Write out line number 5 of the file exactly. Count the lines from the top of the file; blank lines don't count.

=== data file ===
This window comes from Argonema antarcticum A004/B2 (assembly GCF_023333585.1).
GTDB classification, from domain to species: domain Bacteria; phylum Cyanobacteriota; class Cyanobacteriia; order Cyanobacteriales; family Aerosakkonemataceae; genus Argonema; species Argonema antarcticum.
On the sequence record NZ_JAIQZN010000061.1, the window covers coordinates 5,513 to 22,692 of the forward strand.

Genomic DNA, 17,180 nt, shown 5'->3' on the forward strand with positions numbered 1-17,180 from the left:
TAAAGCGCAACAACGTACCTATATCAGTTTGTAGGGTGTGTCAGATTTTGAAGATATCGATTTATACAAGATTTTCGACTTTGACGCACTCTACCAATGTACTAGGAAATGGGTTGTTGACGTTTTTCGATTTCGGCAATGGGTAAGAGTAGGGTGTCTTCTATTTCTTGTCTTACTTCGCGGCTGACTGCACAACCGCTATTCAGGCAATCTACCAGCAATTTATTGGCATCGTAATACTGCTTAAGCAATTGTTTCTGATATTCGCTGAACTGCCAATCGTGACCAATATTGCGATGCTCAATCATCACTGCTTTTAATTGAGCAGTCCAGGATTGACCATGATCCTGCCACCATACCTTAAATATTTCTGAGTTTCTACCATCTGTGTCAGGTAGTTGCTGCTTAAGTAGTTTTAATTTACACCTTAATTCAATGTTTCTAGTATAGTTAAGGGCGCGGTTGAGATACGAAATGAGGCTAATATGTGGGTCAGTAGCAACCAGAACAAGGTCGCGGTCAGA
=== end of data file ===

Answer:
TAAAGCGCAACAACGTACCTATATCAGTTTGTAGGGTGTGTCAGATTTTGAAGATATCGATTTATACAAGATTTTCGACTTTGACGCACTCTACCAATGTACTAGGAAATGGGTTGTTGACGTTTTTCGATTTCGGCAATGGGTAAGAGTAGGGTGTCTTCTATTTCTTGTCTTACTTCGCGGCTGACTGCACAACCGCTATTCAGGCAATCTACCAGCAATTTATTGGCATCGTAATACTGCTTAAGCAATTGTTTCTGATATTCGCTGAACTGCCAATCGTGACCAATATTGCGATGCTCAATCATCACTGCTTTTAATTGAGCAGTCCAGGATTGACCATGATCCTGCCACCATACCTTAAATATTTCTGAGTTTCTACCATCTGTGTCAGGTAGTTGCTGCTTAAGTAGTTTTAATTTACACCTTAATTCAATGTTTCTAGTATAGTTAAGGGCGCGGTTGAGATACGAAATGAGGCTAATATGTGGGTCAGTAGCAACCAGAACAAGGTCGCGGTCAGA